Before I forget, I want to point everyone's attention to this amazing, topical poem on the whole "balloon boy" story I wrote a haiku about the other day. Thanks to Cicely for bringing it to my attention!

Haiku News

UConn player stabbed,
died after school-sponsored dance;
no suspects just yet.

Facebook and Twitter accounts;
use your common sense.

Gang member added
to FBI's Most Wanted;
new tape says he lives.

Saturday, October 17, 2009


There are few things in life as satisfying as going to a good restaurant and ordering something that is just as delicious as you had hoped. That happened to me tonight, as I ordered a special of perfectly-seasoned salmon on a bed of roasted potatoes and spinach and topped with a bit of crabmeat and sweet corn. I enjoyed this with a flight of red wines including a lovely pinot noir (my personal favorite) and a sassy zinfandel. Probably the best part of all this was sharing it with a joyful-if-tired little boy, who mostly ate the bread from the bread basket and flirted with the wait staff. 

My poetry mentor from my undergraduate institution, Muser, has submitted the first entry into this week's pantoum challenge. I am honored. Check it out here.

Haiku News

Charges will be filed
against balloon boy's daddy;
was it all a hoax?

All-male college bans
wearing dresses on campus;
saves on dry-cleaning.

Bad costume alert:
"Illegal alien" suit
raises a ruckus.

Friday, October 16, 2009


Today it became official that I have to face my loss without the comfort of another baby on the way for at least another month. I didn't know how hard that would be for me to accept until it actually happened. I know it will happen when it is meant to happen, but I just feel like getting pregnant again will help me deal with my loss. Sigh.

Two commenters have braved the Poem Analysis thread from yesterday; you can check out their thoughts here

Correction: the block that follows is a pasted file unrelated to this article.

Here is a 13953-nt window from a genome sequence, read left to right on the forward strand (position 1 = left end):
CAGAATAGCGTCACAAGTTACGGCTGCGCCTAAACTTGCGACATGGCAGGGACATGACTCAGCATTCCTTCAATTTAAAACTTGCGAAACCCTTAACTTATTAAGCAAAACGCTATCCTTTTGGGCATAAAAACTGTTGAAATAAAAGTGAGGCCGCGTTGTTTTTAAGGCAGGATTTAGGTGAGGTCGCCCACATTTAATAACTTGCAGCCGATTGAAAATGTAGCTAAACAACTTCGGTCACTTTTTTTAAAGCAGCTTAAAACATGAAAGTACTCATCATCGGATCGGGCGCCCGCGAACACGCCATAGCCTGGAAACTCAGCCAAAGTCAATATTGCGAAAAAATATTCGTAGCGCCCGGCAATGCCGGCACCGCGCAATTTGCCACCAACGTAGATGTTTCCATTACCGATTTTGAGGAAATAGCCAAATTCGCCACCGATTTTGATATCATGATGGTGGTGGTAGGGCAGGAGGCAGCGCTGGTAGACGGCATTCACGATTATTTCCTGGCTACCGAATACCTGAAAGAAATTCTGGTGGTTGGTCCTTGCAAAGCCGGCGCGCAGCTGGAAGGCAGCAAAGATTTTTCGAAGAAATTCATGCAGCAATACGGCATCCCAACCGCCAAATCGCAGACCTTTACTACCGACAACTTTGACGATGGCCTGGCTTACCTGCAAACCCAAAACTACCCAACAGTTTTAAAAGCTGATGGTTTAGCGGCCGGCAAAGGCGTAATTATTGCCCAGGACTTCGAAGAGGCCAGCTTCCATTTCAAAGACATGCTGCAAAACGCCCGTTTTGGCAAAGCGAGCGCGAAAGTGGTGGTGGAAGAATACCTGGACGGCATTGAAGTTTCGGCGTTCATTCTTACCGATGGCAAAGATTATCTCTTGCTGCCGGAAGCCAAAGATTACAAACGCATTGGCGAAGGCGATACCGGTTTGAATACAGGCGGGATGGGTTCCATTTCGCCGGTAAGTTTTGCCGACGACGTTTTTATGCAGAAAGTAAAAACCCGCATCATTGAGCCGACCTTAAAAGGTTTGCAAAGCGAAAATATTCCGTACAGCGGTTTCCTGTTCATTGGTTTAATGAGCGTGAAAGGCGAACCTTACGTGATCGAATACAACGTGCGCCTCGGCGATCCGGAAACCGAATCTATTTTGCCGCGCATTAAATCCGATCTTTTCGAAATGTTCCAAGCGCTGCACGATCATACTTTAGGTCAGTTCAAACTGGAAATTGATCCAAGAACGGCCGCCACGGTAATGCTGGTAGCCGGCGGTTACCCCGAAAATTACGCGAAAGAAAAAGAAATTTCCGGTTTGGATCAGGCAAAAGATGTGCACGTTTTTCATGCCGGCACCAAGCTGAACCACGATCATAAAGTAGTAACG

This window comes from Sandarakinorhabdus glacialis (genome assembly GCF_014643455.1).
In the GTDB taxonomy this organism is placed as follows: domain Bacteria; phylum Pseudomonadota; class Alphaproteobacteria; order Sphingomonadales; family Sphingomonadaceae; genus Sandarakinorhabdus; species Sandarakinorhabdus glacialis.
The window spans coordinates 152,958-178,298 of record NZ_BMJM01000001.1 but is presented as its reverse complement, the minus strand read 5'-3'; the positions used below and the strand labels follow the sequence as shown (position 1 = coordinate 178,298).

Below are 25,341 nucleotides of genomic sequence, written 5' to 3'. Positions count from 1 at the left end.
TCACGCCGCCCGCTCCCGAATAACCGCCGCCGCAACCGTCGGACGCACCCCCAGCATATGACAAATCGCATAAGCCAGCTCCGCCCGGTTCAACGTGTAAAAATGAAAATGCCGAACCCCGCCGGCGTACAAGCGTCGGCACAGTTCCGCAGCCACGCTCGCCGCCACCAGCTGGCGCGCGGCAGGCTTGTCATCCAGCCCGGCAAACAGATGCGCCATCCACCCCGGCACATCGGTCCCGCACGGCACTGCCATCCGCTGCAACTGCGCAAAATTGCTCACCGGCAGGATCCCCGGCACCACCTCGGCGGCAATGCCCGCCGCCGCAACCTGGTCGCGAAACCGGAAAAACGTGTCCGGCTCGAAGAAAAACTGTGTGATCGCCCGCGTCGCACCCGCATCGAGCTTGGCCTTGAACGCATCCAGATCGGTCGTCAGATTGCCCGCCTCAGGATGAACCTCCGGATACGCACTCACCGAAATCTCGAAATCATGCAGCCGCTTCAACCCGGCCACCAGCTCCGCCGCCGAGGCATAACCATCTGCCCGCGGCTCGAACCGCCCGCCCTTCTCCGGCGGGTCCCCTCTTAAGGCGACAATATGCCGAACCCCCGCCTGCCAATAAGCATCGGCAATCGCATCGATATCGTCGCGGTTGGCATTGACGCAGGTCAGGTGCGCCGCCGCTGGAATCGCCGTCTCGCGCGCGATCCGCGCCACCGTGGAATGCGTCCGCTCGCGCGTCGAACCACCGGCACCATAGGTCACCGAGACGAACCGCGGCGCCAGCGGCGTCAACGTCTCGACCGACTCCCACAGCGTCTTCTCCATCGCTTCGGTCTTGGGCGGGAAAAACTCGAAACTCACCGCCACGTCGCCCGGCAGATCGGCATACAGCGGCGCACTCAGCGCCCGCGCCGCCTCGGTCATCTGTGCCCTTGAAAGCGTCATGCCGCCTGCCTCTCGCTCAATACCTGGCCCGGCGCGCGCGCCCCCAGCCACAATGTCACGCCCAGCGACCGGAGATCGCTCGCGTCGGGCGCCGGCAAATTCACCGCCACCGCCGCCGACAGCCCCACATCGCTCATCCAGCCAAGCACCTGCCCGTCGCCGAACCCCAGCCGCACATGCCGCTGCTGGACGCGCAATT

Haiku News

Justice of the peace
denies marriage license to
interracial pair.

TLC sues Jon
for breach of his contract; he
claims contract is null.

Amanda Knox hopes
her Italian murder trial
ends in acquittal.

Thursday, October 15, 2009

Poem Analysis #1

For the inaugural poem analysis thread, I thought I'd choose one of my very favorite poems by one of my very favorite poets. This poem is so unique to me because it sets out in the very title to try and describe one ordinary thing in many ways, and you will be surprised how different they end up being. Here goes.

Thirteen Ways of Looking at a Blackbird
by Wallace Stevens

Among twenty snowy mountains,
The only moving thing
Was the eye of the blackbird.

I was of three minds,
Like a tree
In which there are three blackbirds.

The blackbird whirled in the autumn winds.
It was a small part of the pantomime.

A man and a woman
Are one.
A man and a woman and a blackbird
Are one.

I do not know which to prefer,
The beauty of inflections
Or the beauty of innuendoes,
The blackbird whistling
Or just after.

Icicles filled the long window
With barbaric glass.
The shadow of the blackbird
Crossed it, to and fro.
The mood
Traced in the shadow
An indecipherable cause.

O thin men of Haddam,
Why do you imagine golden birds?
Do you not see how the blackbird
Walks around the feet
Of the women about you?

I know noble accents
And lucid, inescapable rhythms;
But I know, too,
That the blackbird is involved
In what I know.

When the blackbird flew out of sight,
It marked the edge
Of one of many circles.

At the sight of blackbirds
Flying in a green light,